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But "Papua" is not a language.
No, it is a locale where honai are built.
Even if it's common in Papua (by which
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I assume you mean the Indonesian part of New Guinea)
Ross, New Guinea literally means "new woman".
No, it doesn't. Is this based on your imaginary "Lusu" language?
Cf. F. Po/Poo/Pò or his crewmate wrote of it.
Unfortunately you have been unable to say where you read this. Even
if F.P. did write of a language called Lusu in which the word for
woman was "guinea", it does not follow that this word was the origin
of the geographical term "Guinea".
What I wrote is accurate.
Not where you said "New Guinea literally means "new woman".
You have provided NO EVIDENCE to counter that claim, which is well researched.
LOL! Well, I thought it was appropriate since you have provided NO EVIDENCE
in support of it.
Saying that it is 'imaginary' shows your reluctance to allow reality to interfere with your prejudiced thought patterns. Exactly the same crap where you claim Papua means frizzled in Malay. Garbage from New Zealand vs. Science from Florida. Trumped by reality!
LOL!! "Science", is it now?
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And as far as the Lusu/"guinea" stuff, it would be good if others
had the opportunity of checking your accuracy.
No-one is stopping you from independently researching it, just as I did.
Why do so many cranks talk this way? As if it was up to me to do the
research to substantiate your claims! I don't mind looking up stuff
online if it's there, or even occasionally walking to a bookshelf if
I have a source of information here, to check what you say. But
"Lusu"/"guinea" turned up nothing. Only you can tell us where it
But if you continue to look at the surface, you will find the colonial version, not the reality. But that seems to suit you better than reality anyway.
Oh God, anti-colonial rhetoric! Sure sign of desperation.
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Go beyond the veneer/crap floating on the surface. Go to the roots, where the truth is. (You can't, obviously).
Apparently only you can.
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That is an 'overformation' or 'backformation'.
Which language did you mean, literally?
It's a Malay word
Still lying to yourself.
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, probably eastern dialect. OED gives it as
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papuah, pepuah 'frizzled'. It was the (Moluccan) Malay term for
the physically distinct people to the east.
Still lying to yourself.
No, I'm just playing my part in the little game of contradiction you started.
That's enough, isn't it?
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1601 R. Hakluyt tr. A. Galvano Discov. World 70 The people
of Maluco call them Papuas, because they be blacke and friseled
in their haire.
Its a Fake Malay word. (There are others ascribed by colonialists) Papua is the place where they/their kin were from. The word "because" should be omitted.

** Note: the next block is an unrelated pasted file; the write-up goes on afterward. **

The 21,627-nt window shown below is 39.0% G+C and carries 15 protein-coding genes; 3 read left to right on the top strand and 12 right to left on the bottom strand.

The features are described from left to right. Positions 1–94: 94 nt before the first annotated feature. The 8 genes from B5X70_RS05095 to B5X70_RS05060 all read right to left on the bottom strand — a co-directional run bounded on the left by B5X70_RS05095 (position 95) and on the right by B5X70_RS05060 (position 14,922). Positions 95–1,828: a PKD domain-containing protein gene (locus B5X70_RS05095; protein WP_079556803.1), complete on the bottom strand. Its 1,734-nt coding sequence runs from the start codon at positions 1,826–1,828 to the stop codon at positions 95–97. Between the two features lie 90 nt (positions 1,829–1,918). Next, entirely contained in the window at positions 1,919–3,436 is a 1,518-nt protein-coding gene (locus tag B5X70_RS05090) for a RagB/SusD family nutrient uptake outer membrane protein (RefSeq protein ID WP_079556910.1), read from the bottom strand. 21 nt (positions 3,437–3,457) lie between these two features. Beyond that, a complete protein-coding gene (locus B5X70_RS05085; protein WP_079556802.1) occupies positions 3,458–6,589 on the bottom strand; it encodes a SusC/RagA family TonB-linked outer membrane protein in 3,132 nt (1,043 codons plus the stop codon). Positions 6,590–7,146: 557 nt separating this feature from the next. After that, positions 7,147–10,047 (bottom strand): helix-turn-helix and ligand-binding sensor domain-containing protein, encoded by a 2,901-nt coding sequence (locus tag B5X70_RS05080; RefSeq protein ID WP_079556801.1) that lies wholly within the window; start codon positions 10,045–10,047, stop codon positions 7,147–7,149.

And you know this how?
Malays told me, its common knowledge.
Yeah, right. You mean Malays (in Malaysia) told you "I don't know that
word", so it's common (non-)knowledge?
How many Malay dictionaries cite the word 'papua' as Malay? I found none, only English claims.
It's not in those dictionaries because it's not standard Malay.
Just a little more on "papua/Papua":
It certainly does not seem to be in any modern Malaysian/Indonesian
dictionaries. I suggested above that it was a regional word, but it may
simply be obsolete. In fact it can be found in two of the major 19th-century
William Marsden, A Dictionary of the Malayan Language (London, 1812)
papūah frizzled; woolly-headed; having many natural curls; crisp,
curled (as certain plants)
Orang papūah the natives of New Guinea
Tānah papūah the country of people with frizzled hair; New Guinea
John Crawfurd, A Grammar and Dictionary of the Malay Language (London, 1852)
Papuwah Frizzled; frizzle or woolly-headed; a negrito of the Indian
islands; an African Negro.
Puwah-puwah. Frizzled or woolly; a negro. It is applied to anything with a frizzled or woolly coat. Thus, a particular variety of the common fowl with ruffled plumage is called ayam puwa-puwa.
Above I posted an OED citation from Hakluyt's translation of Antonio
Galvâo (1490-1557). Here is another from his near contemporary
Gaspar Correia (?1492-c.1563), who also wrote a history of the
Portuguese doings in the East Indies:
"E porque o vento foy calma de noite escorreo a nao per antre as ilhas,
que ha grandes correntes, e foy dar no golfam do estreito do Magalhães,
onde lhe deu muy grande temporal, que casy forão de todo perdidos a Deos misericordia, e correrão, com que forão, tomar na terra das papuás, onde
andou com ponentes que ventauão, que nom pòde hir a Maluco senão maio de 1527."
Gaspar Correa, Lendas da India
Lisbon, Academia Real das Sciencias, 1862
A translation is given in Hobson-Jobson s.v. "Papua":
"And as the wind fell at night the vessel was carried in among the islands,
where there are strong currents, and got into the Sea of the Strait of
Magellan, where he encountered a great storm, so that but for God's mercy
they had all been lost, and so they were driven on till they made the land
of the Papuas, and then the east winds began to blow so that they could not
sail to the Moluccas till May 1527."
These are probably the earliest appearances of the word in any European text.
One important point is that in these early uses "Papua" always refers to
a _people_, rather than a place. In fact Yule & Burnell (Hobson-Jobson),
writing in 1886, say that the word is "...now applied generically to the
chief race of the island of New Guinea and resembling tribes, and sometimes
(improperly) to the great island itself..."